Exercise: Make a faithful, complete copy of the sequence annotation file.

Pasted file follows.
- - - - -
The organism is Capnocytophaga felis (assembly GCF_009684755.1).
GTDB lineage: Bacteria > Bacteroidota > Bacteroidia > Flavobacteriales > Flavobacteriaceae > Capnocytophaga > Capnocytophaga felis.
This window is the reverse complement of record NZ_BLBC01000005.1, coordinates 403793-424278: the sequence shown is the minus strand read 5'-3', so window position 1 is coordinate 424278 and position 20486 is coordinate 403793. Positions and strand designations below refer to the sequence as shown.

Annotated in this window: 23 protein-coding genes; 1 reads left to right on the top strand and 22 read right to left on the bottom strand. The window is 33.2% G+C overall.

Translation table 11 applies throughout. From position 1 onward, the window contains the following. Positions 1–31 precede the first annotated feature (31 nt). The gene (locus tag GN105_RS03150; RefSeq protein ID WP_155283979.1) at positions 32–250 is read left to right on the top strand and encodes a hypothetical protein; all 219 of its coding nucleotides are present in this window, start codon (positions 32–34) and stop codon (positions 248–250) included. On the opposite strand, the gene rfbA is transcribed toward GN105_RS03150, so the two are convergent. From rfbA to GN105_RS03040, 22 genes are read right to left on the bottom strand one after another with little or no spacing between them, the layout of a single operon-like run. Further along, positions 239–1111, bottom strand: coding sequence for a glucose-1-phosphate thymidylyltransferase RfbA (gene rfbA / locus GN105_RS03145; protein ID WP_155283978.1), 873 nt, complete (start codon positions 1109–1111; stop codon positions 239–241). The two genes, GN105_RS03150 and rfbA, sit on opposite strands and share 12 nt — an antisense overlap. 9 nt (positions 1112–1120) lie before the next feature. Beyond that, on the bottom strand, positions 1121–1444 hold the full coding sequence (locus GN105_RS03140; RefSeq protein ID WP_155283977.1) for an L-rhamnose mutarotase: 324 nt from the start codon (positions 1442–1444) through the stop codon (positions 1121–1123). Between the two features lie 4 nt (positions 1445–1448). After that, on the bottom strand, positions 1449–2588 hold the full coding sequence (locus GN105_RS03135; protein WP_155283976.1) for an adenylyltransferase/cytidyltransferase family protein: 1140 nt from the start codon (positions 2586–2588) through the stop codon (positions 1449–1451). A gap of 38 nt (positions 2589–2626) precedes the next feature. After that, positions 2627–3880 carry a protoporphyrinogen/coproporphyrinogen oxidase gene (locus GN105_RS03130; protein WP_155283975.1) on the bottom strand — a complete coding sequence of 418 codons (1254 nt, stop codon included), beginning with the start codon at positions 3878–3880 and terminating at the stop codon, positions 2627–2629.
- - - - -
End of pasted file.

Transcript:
The organism is Capnocytophaga felis (assembly GCF_009684755.1).
GTDB lineage: Bacteria > Bacteroidota > Bacteroidia > Flavobacteriales > Flavobacteriaceae > Capnocytophaga > Capnocytophaga felis.
This window is the reverse complement of record NZ_BLBC01000005.1, coordinates 403793-424278: the sequence shown is the minus strand read 5'-3', so window position 1 is coordinate 424278 and position 20486 is coordinate 403793. Positions and strand designations below refer to the sequence as shown.

Annotated in this window: 23 protein-coding genes; 1 reads left to right on the top strand and 22 read right to left on the bottom strand. The window is 33.2% G+C overall.

Translation table 11 applies throughout. From position 1 onward, the window contains the following. Positions 1–31 precede the first annotated feature (31 nt). The gene (locus tag GN105_RS03150; RefSeq protein ID WP_155283979.1) at positions 32–250 is read left to right on the top strand and encodes a hypothetical protein; all 219 of its coding nucleotides are present in this window, start codon (positions 32–34) and stop codon (positions 248–250) included. On the opposite strand, the gene rfbA is transcribed toward GN105_RS03150, so the two are convergent. From rfbA to GN105_RS03040, 22 genes are read right to left on the bottom strand one after another with little or no spacing between them, the layout of a single operon-like run. Further along, positions 239–1111, bottom strand: coding sequence for a glucose-1-phosphate thymidylyltransferase RfbA (gene rfbA / locus GN105_RS03145; protein ID WP_155283978.1), 873 nt, complete (start codon positions 1109–1111; stop codon positions 239–241). The two genes, GN105_RS03150 and rfbA, sit on opposite strands and share 12 nt — an antisense overlap. 9 nt (positions 1112–1120) lie before the next feature. Beyond that, on the bottom strand, positions 1121–1444 hold the full coding sequence (locus GN105_RS03140; RefSeq protein ID WP_155283977.1) for an L-rhamnose mutarotase: 324 nt from the start codon (positions 1442–1444) through the stop codon (positions 1121–1123). Between the two features lie 4 nt (positions 1445–1448). After that, on the bottom strand, positions 1449–2588 hold the full coding sequence (locus GN105_RS03135; protein WP_155283976.1) for an adenylyltransferase/cytidyltransferase family protein: 1140 nt from the start codon (positions 2586–2588) through the stop codon (positions 1449–1451). A gap of 38 nt (positions 2589–2626) precedes the next feature. After that, positions 2627–3880 carry a protoporphyrinogen/coproporphyrinogen oxidase gene (locus GN105_RS03130; protein WP_155283975.1) on the bottom strand — a complete coding sequence of 418 codons (1254 nt, stop codon included), beginning with the start codon at positions 3878–3880 and terminating at the stop codon, positions 2627–2629.